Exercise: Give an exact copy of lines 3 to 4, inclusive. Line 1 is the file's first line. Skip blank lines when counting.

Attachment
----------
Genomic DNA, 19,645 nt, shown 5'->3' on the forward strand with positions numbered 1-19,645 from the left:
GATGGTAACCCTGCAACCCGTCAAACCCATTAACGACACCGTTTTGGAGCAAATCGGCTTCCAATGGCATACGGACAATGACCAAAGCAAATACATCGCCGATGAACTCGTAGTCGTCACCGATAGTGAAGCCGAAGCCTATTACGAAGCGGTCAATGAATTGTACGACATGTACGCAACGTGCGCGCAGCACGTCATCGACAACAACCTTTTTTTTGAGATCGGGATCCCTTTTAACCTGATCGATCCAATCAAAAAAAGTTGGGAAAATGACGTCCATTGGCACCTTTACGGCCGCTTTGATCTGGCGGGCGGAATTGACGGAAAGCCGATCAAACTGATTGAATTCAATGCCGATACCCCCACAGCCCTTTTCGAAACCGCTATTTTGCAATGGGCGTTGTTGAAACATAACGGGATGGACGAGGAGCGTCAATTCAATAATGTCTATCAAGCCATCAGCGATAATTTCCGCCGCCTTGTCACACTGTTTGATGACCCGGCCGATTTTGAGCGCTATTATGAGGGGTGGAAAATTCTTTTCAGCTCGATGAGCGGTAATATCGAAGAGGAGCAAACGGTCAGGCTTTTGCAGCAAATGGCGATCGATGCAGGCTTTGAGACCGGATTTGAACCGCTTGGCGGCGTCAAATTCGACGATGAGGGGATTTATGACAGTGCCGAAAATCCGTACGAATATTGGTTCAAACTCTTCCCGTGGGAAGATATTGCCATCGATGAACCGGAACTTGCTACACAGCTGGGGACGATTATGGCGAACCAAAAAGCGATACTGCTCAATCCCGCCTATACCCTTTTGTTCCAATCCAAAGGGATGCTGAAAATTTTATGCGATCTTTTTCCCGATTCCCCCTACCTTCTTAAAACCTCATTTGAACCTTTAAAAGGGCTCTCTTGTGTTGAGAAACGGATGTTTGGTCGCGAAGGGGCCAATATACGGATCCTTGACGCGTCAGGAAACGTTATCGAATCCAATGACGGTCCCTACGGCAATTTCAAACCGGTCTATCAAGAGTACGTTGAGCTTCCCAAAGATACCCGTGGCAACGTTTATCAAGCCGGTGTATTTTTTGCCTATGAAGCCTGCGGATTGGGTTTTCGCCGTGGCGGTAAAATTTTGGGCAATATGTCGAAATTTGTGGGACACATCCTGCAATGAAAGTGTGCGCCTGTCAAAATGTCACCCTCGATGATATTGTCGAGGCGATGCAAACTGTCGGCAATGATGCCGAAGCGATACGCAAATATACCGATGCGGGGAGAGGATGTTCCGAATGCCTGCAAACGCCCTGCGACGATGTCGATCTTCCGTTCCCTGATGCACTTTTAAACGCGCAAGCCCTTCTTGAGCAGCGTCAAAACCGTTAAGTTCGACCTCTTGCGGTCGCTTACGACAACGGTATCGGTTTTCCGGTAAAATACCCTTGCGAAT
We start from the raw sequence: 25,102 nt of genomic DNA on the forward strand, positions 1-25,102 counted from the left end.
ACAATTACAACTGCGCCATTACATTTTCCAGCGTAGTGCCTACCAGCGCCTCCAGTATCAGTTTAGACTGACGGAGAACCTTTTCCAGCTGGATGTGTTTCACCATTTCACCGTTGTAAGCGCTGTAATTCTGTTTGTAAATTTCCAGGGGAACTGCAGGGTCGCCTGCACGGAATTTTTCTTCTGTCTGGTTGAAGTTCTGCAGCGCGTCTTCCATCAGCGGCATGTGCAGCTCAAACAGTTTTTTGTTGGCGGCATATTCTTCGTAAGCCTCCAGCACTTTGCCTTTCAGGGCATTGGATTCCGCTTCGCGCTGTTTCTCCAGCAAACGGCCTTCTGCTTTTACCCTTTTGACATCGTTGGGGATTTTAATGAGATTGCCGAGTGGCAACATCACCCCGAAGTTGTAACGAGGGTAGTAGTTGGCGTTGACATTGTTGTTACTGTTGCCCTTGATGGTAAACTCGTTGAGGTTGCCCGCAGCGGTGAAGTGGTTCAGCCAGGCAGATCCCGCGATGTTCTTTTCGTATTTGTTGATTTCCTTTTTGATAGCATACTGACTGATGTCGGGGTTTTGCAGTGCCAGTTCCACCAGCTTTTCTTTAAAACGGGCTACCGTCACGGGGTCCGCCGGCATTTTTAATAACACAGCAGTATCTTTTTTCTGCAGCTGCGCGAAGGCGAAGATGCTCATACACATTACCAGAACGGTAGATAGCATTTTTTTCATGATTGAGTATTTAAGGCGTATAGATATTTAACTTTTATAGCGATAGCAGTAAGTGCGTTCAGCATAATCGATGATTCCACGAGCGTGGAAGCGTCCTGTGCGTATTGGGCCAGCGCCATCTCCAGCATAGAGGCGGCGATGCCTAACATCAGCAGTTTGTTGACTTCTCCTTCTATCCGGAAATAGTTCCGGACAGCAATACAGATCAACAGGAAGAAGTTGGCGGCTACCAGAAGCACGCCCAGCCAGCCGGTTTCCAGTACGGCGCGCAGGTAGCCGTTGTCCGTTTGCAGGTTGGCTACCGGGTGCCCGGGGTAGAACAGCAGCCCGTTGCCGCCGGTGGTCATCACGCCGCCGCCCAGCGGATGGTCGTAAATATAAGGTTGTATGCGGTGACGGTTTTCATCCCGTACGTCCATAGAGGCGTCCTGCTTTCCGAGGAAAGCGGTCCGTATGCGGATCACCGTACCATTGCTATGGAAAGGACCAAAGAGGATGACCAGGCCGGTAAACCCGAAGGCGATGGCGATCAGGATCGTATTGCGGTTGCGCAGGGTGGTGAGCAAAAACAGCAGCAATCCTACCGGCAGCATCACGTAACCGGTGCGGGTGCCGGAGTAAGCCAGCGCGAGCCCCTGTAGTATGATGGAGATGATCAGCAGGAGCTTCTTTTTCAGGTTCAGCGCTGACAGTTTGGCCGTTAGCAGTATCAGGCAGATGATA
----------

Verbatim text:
We start from the raw sequence: 25,102 nt of genomic DNA on the forward strand, positions 1-25,102 counted from the left end.
ACAATTACAACTGCGCCATTACATTTTCCAGCGTAGTGCCTACCAGCGCCTCCAGTATCAGTTTAGACTGACGGAGAACCTTTTCCAGCTGGATGTGTTTCACCATTTCACCGTTGTAAGCGCTGTAATTCTGTTTGTAAATTTCCAGGGGAACTGCAGGGTCGCCTGCACGGAATTTTTCTTCTGTCTGGTTGAAGTTCTGCAGCGCGTCTTCCATCAGCGGCATGTGCAGCTCAAACAGTTTTTTGTTGGCGGCATATTCTTCGTAAGCCTCCAGCACTTTGCCTTTCAGGGCATTGGATTCCGCTTCGCGCTGTTTCTCCAGCAAACGGCCTTCTGCTTTTACCCTTTTGACATCGTTGGGGATTTTAATGAGATTGCCGAGTGGCAACATCACCCCGAAGTTGTAACGAGGGTAGTAGTTGGCGTTGACATTGTTGTTACTGTTGCCCTTGATGGTAAACTCGTTGAGGTTGCCCGCAGCGGTGAAGTGGTTCAGCCAGGCAGATCCCGCGATGTTCTTTTCGTATTTGTTGATTTCCTTTTTGATAGCATACTGACTGATGTCGGGGTTTTGCAGTGCCAGTTCCACCAGCTTTTCTTTAAAACGGGCTACCGTCACGGGGTCCGCCGGCATTTTTAATAACACAGCAGTATCTTTTTTCTGCAGCTGCGCGAAGGCGAAGATGCTCATACACATTACCAGAACGGTAGATAGCATTTTTTTCATGATTGAGTATTTAAGGCGTATAGATATTTAACTTTTATAGCGATAGCAGTAAGTGCGTTCAGCATAATCGATGATTCCACGAGCGTGGAAGCGTCCTGTGCGTATTGGGCCAGCGCCATCTCCAGCATAGAGGCGGCGATGCCTAACATCAGCAGTTTGTTGACTTCTCCTTCTATCCGGAAATAGTTCCGGACAGCAATACAGATCAACAGGAAGAAGTTGGCGGCTACCAGAAGCACGCCCAGCCAGCCGGTTTCCAGTACGGCGCGCAGGTAGCCGTTGTCCGTTTGCAGGTTGGCTACCGGGTGCCCGGGGTAGAACAGCAGCCCGTTGCCGCCGGTGGTCATCACGCCGCCGCCCAGCGGATGGTCGTAAATATAAGGTTGTATGCGGTGACGGTTTTCATCCCGTACGTCCATAGAGGCGTCCTGCTTTCCGAGGAAAGCGGTCCGTATGCGGATCACCGTACCATTGCTATGGAAAGGACCAAAGAGGATGACCAGGCCGGTAAACCCGAAGGCGATGGCGATCAGGATCGTATTGCGGTTGCGCAGGGTGGTGAGCAAAAACAGCAGCAATCCTACCGGCAGCATCACGTAACCGGTGCGGGTGCCGGAGTAAGCCAGCGCGAGCCCCTGTAGTATGATGGAGATGATCAGCAGGAGCTTCTTTTTCAGGTTCAGCGCTGACAGTTTGGCCGTTAGCAGTATCAGGCAGATGATA